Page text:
It seems as if Johnny Adair’s outfit is something of a roll, and attracting new members from his former allies. Meanwhile DUP minister Nigel Dodds has landed a major funding package to be aimed at ‘interface areas’ that have taken the brunt of the violence over the last 18 months or so.
Tá go leor den na drochscéalta faoin ‘Peace Process’ atá fagail ann linn faoi lathair, ach leis an meid de rudai uafasach atá ag dul araidh measann Robert McMillen gur ábhar dóchais an méid atá ag titim amach i mBaile Monaidh. Agus nuacht mhaith do Mheánscoil Feirste; deontas do 5 milliun phunt agus aitheantas oifigiúil do bhunscoil i dTuaisceart Bhéal Feirste.
A key piece of attitudinal research was released today. On the face of it the Northern Ireland Life and Times Survey 2001 confirms the widespread belief that the two communities are increasingly divided on on every matter of substance around the ‘Peace Process’. The lead authors, University of Ulster researchers Joanne Hughes and Caitlin Donnelly, said in a statement it was crucial for politicians and community activists “to explore the factors contributing to recent negative trends and to identify strategies … Read more
The peace line in Belfast is multiplying and fragmenting, and it seems there is a similar multiplicity of motives for wanting them there. Of all the political ‘coups’ of the last week, Gearoid O’Caireallain regards Maskey’s wreathlaying as the most masterful strategic move of the lot. The Orange leadership at Drumcree seems to be under fire from some who suspect them of having become soft.
The meeting of the pro-agreement parties at Hillsborough today seems to have had a mixed reception. Some are complaining that David Trimble is not showing it the regard he should, in leaving it to his Stormont Environment Minister Dermot Nesbitt. However this may have the more mundane (and hopeful??) explanation that this group will be meeting more regularly to more effectively manage the implimentation of the Belfast Agreement.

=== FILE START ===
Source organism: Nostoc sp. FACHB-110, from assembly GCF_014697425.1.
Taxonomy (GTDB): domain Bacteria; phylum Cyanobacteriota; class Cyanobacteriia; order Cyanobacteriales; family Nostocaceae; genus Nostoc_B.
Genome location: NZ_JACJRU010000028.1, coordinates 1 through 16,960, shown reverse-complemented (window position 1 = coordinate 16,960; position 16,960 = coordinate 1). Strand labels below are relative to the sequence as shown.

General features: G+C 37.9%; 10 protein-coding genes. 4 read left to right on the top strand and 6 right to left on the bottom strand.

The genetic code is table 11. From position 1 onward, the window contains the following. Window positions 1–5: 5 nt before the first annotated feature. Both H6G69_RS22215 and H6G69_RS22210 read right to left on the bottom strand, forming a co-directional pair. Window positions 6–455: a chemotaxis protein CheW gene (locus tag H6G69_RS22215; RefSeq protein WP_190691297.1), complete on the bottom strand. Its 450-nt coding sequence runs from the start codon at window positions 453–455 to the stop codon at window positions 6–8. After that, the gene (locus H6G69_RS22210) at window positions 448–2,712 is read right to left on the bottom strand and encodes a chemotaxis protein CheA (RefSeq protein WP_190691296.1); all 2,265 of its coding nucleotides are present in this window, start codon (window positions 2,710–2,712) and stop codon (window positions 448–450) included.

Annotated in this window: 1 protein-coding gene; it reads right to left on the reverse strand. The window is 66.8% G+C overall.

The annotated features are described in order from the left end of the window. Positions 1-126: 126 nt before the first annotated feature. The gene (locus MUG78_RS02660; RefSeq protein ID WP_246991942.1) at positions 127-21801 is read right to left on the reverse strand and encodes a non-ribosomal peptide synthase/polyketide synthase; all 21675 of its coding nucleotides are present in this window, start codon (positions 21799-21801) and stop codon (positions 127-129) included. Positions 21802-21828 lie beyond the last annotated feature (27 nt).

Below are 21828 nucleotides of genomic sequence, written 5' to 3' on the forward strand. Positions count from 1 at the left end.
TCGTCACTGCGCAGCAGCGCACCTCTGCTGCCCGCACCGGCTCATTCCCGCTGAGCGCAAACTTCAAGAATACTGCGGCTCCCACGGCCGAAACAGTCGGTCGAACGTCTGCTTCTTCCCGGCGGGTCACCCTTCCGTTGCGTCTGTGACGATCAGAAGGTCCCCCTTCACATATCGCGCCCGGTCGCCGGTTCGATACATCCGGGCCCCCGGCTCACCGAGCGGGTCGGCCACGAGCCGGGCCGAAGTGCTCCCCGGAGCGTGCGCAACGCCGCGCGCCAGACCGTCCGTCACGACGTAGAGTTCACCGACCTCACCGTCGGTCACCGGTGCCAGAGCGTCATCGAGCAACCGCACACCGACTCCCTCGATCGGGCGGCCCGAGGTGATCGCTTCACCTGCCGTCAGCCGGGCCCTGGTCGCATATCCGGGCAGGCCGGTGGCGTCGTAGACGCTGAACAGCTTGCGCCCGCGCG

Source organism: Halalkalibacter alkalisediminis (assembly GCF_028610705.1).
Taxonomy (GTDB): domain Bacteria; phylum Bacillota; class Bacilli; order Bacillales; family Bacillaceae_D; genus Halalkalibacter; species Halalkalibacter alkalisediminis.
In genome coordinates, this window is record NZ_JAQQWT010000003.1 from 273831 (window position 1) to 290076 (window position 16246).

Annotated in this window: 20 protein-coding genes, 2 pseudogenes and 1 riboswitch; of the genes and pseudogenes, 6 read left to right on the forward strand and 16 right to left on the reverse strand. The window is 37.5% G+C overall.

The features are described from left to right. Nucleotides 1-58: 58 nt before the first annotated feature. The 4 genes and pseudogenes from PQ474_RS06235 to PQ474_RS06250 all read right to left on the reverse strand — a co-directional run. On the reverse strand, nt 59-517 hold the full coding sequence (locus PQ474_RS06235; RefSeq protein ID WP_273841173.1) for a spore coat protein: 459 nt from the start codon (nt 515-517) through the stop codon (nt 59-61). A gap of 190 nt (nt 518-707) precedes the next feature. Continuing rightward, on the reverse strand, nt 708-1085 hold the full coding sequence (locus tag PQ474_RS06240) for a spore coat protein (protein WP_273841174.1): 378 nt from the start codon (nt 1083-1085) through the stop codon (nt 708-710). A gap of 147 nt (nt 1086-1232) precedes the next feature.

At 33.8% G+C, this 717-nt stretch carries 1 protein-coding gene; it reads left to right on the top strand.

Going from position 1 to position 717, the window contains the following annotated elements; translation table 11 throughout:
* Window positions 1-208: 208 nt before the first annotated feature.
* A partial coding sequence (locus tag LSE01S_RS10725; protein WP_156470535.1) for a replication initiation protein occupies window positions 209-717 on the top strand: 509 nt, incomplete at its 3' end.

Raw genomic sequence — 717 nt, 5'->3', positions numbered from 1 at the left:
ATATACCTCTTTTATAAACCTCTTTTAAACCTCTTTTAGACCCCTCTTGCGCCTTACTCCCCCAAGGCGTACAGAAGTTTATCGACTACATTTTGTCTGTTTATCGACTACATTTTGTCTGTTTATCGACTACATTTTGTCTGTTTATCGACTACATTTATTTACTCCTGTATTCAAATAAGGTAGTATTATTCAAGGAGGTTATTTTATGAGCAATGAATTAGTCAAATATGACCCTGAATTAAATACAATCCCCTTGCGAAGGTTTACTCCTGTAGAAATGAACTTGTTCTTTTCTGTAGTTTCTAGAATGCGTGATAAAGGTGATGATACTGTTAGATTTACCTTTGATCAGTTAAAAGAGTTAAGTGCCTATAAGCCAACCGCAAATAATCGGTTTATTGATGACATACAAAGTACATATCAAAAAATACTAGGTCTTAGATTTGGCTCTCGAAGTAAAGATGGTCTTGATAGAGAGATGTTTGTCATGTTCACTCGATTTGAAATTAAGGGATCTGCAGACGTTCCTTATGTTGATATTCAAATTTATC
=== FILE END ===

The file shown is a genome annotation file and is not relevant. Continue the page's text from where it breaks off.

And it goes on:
For a week from tomorrow, there will be a break in ‘transmission’ whilst I go off, get married and take a quick honeymoon. When I return the Letter will move to its new home at: www.sluggerotoole.com, and normal service will be resumed!
Mayor Maskey decides discretion is the better part of valor (for now at least) over the commemoration of the Somme in Belfast. It may be too soon for both his own and Unionist supporters in the City. Meanwhile Mark Durkan launches his brand New Nationalism, anchored, he says, in the principles of the Belfast Agreement.
The SDLP reveal their new logo today, retaining socialist red, with a slight tinge of nationalist green, and a full crescent of unionist orange. This, and its shift in language from a ‘united’ to ‘integrated Ireland’, is being seen by some as a part of longer term campaign to open up to the Unionist tradition.
As claim and counterclaim proliferate over collusion between security forces and loyalist paramilitaries, there is a first few tentative calls for something like a truth commission to bring the conflict to some kind of final rest. Whilst Ulster does its usual summer trick of ritually beating itself up, there may be a thread of hope that no conflict can drag on forever. James Murray Brown speculates that: “There is a hope that this summer could see the quietest Drumcree in … Read more
The SDLP is the subject of much speculation these days. It appears to be making overtures to Unionists by incorporating the colour orange into it’s new logo.